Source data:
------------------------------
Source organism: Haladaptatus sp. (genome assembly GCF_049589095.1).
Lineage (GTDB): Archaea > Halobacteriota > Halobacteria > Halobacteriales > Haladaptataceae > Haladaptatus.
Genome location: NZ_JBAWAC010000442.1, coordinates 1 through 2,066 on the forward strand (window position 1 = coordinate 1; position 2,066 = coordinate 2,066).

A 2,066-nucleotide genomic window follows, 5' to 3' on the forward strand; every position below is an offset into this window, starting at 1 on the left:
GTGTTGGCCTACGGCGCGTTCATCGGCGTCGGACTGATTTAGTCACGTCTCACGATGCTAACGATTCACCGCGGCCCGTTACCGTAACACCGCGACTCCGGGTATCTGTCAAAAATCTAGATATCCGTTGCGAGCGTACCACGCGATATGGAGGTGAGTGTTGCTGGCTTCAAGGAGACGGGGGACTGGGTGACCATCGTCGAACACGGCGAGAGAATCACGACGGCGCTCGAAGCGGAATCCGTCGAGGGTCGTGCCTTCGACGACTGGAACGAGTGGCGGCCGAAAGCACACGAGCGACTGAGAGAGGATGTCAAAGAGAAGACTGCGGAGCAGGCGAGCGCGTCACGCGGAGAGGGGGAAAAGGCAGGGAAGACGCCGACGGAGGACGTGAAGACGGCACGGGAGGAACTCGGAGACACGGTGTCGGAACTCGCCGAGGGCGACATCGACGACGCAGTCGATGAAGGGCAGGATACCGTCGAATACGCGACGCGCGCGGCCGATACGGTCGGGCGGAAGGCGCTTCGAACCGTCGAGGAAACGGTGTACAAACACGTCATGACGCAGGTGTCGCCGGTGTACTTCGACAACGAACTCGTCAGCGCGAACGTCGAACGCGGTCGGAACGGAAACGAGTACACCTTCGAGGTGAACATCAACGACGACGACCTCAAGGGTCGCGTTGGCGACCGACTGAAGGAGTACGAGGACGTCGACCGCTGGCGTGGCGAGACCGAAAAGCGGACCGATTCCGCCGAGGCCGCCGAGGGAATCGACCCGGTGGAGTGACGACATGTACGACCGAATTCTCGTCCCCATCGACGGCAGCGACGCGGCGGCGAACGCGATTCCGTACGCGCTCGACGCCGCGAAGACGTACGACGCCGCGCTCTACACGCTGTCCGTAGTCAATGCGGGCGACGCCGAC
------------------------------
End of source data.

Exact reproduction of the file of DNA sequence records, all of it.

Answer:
Source organism: Haladaptatus sp. (genome assembly GCF_049589095.1).
Lineage (GTDB): Archaea > Halobacteriota > Halobacteria > Halobacteriales > Haladaptataceae > Haladaptatus.
Genome location: NZ_JBAWAC010000442.1, coordinates 1 through 2,066 on the forward strand (window position 1 = coordinate 1; position 2,066 = coordinate 2,066).

A 2,066-nucleotide genomic window follows, 5' to 3' on the forward strand; every position below is an offset into this window, starting at 1 on the left:
GTGTTGGCCTACGGCGCGTTCATCGGCGTCGGACTGATTTAGTCACGTCTCACGATGCTAACGATTCACCGCGGCCCGTTACCGTAACACCGCGACTCCGGGTATCTGTCAAAAATCTAGATATCCGTTGCGAGCGTACCACGCGATATGGAGGTGAGTGTTGCTGGCTTCAAGGAGACGGGGGACTGGGTGACCATCGTCGAACACGGCGAGAGAATCACGACGGCGCTCGAAGCGGAATCCGTCGAGGGTCGTGCCTTCGACGACTGGAACGAGTGGCGGCCGAAAGCACACGAGCGACTGAGAGAGGATGTCAAAGAGAAGACTGCGGAGCAGGCGAGCGCGTCACGCGGAGAGGGGGAAAAGGCAGGGAAGACGCCGACGGAGGACGTGAAGACGGCACGGGAGGAACTCGGAGACACGGTGTCGGAACTCGCCGAGGGCGACATCGACGACGCAGTCGATGAAGGGCAGGATACCGTCGAATACGCGACGCGCGCGGCCGATACGGTCGGGCGGAAGGCGCTTCGAACCGTCGAGGAAACGGTGTACAAACACGTCATGACGCAGGTGTCGCCGGTGTACTTCGACAACGAACTCGTCAGCGCGAACGTCGAACGCGGTCGGAACGGAAACGAGTACACCTTCGAGGTGAACATCAACGACGACGACCTCAAGGGTCGCGTTGGCGACCGACTGAAGGAGTACGAGGACGTCGACCGCTGGCGTGGCGAGACCGAAAAGCGGACCGATTCCGCCGAGGCCGCCGAGGGAATCGACCCGGTGGAGTGACGACATGTACGACCGAATTCTCGTCCCCATCGACGGCAGCGACGCGGCGGCGAACGCGATTCCGTACGCGCTCGACGCCGCGAAGACGTACGACGCCGCGCTCTACACGCTGTCCGTAGTCAATGCGGGCGACGCCGAC